What is a Motion for Change of Venue?
Created by FindLaw's team of legal writers and editors | Last reviewed June 20, 2016
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A motion for change of venue ensures that a case is heard in the best location. There are two basic requirements that must be met before a court can hear a case. The first is jurisdiction, which means that the court has the authority to decide the legal issues which affect the rights of the parties in the case.
The second is venue, which decides whether the court is in the best location to hear the case. Although this may sound unimportant, there are actually very strict rules concerning where a case may be heard.
State and Federal Venue Rules
Cases that involve real estate usually must be heard by the court in the same county as the real estate. Sometimes a case is filed in a court that is too far for one of the parties to travel, and was done so deliberately to make it difficult for the parties to participate in the case. In these circumstances, the affected party could probably successfully seek to have venue changed.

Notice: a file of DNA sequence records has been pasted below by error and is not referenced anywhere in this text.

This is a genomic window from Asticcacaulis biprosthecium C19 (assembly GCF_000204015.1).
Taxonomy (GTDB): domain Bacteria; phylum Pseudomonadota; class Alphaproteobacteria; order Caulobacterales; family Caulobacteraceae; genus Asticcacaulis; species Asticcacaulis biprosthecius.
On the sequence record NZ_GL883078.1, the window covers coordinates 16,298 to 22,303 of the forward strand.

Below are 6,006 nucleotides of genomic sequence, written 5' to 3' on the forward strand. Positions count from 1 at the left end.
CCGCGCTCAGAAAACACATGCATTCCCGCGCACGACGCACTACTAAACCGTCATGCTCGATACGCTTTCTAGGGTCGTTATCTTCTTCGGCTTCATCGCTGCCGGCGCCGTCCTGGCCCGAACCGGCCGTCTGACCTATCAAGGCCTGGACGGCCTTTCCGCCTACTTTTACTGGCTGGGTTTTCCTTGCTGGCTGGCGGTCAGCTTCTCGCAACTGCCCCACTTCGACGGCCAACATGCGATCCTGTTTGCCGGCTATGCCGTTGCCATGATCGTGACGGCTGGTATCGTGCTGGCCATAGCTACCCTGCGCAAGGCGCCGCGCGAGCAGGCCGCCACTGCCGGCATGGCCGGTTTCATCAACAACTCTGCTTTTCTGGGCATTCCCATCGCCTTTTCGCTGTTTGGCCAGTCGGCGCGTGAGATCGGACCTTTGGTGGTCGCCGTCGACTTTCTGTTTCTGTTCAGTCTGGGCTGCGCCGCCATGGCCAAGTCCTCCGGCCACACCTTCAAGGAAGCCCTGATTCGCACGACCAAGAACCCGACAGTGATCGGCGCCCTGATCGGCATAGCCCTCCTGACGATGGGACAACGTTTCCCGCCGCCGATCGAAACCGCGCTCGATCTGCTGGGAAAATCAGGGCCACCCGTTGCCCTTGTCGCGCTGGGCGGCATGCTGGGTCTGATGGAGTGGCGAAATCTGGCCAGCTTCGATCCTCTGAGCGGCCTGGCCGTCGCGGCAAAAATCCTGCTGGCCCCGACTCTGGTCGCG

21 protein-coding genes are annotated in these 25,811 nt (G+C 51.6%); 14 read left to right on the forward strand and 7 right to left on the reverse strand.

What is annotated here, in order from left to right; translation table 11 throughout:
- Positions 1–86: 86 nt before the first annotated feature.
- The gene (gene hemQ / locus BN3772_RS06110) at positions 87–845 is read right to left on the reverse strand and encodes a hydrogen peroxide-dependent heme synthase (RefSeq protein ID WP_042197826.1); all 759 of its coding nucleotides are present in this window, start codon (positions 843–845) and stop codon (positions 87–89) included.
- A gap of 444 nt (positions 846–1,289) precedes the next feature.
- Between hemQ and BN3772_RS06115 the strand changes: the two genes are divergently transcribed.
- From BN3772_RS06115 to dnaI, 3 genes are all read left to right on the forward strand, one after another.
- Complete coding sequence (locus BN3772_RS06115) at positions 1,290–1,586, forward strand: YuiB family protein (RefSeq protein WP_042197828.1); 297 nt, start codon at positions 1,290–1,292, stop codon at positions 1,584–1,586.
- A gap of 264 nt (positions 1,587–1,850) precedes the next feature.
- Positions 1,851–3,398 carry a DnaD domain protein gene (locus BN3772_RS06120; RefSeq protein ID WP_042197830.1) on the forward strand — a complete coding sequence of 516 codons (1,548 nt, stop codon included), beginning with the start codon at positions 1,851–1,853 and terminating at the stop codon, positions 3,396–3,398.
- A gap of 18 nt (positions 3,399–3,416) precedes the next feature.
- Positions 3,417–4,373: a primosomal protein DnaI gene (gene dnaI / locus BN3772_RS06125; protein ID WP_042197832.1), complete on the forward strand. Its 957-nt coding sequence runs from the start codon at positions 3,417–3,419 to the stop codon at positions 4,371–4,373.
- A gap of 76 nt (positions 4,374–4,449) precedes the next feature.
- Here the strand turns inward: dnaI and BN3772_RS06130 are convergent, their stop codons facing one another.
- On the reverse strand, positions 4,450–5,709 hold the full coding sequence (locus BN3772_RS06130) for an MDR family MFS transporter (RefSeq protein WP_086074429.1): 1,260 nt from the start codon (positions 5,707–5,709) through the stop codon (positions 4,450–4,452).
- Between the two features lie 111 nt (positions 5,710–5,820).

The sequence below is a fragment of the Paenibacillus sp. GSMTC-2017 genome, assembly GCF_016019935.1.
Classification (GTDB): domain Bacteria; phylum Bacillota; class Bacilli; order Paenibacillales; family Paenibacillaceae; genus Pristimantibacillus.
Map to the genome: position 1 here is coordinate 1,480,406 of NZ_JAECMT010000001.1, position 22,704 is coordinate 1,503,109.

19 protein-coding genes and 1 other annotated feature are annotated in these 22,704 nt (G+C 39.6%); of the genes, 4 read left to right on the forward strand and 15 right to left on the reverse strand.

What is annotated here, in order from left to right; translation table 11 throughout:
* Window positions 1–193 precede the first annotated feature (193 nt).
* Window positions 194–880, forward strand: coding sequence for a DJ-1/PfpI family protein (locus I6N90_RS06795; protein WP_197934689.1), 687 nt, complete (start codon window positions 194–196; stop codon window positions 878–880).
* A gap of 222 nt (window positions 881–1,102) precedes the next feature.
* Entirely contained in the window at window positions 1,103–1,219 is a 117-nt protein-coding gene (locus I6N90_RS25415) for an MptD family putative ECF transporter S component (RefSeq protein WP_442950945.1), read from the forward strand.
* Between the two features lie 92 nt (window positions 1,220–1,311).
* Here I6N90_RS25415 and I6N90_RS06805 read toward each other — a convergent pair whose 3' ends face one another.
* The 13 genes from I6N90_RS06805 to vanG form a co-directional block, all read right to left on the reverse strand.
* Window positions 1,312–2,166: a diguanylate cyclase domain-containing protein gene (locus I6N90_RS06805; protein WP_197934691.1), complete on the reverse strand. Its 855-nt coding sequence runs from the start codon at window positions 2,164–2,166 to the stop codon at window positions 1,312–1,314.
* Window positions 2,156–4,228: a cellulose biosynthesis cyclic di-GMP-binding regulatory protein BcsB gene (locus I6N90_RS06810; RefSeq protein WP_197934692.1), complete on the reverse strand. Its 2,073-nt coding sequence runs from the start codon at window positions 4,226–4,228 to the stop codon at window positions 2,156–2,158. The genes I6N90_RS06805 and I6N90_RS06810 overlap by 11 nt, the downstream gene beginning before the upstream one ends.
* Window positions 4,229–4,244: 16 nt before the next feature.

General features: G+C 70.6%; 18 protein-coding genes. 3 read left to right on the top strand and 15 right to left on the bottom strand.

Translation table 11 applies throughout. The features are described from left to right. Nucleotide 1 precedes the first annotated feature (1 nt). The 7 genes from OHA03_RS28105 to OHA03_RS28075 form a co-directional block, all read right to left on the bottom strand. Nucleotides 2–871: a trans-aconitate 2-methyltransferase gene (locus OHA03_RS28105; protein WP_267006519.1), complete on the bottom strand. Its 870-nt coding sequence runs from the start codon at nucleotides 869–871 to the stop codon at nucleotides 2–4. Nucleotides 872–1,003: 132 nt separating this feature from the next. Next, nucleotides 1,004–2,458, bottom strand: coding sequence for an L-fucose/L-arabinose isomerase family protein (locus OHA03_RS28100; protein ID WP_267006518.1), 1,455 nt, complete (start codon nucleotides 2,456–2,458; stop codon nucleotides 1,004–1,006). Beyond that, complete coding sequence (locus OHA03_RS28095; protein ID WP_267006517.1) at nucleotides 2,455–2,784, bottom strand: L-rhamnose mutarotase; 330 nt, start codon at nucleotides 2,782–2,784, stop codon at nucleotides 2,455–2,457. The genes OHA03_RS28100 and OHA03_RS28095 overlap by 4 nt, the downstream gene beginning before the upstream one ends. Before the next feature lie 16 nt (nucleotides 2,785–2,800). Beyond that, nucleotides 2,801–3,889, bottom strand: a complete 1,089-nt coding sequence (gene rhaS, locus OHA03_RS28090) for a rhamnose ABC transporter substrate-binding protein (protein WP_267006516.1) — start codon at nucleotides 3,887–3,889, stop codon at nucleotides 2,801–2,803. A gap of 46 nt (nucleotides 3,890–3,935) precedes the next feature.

There are cases that are famous (or infamous) in a particular locality, and a party may wish to change venue so that jurors are less likely to have heard of the case and, therefore, be unbiased. Each state and the federal jurisdiction have their own rules concerning venue, so be sure to check your local statutes or consult with an attorney to find out where you should bring your case.
Procedure for a Change of Venue
When one party wants to change venue, she must file a motion for change of venue. Most jurisdictions have strict requirements for the motion, which can be found in that jurisdiction's rules of procedure. Usually a memorandum of law must accompany this motion, which lays out all law and the arguments for why the venue should be moved.
Last, but not least, there are often rules about when during a case a motion for change of venue may be filed. If venue is not challenged at the proper time, a challenge may not be allowed at all.
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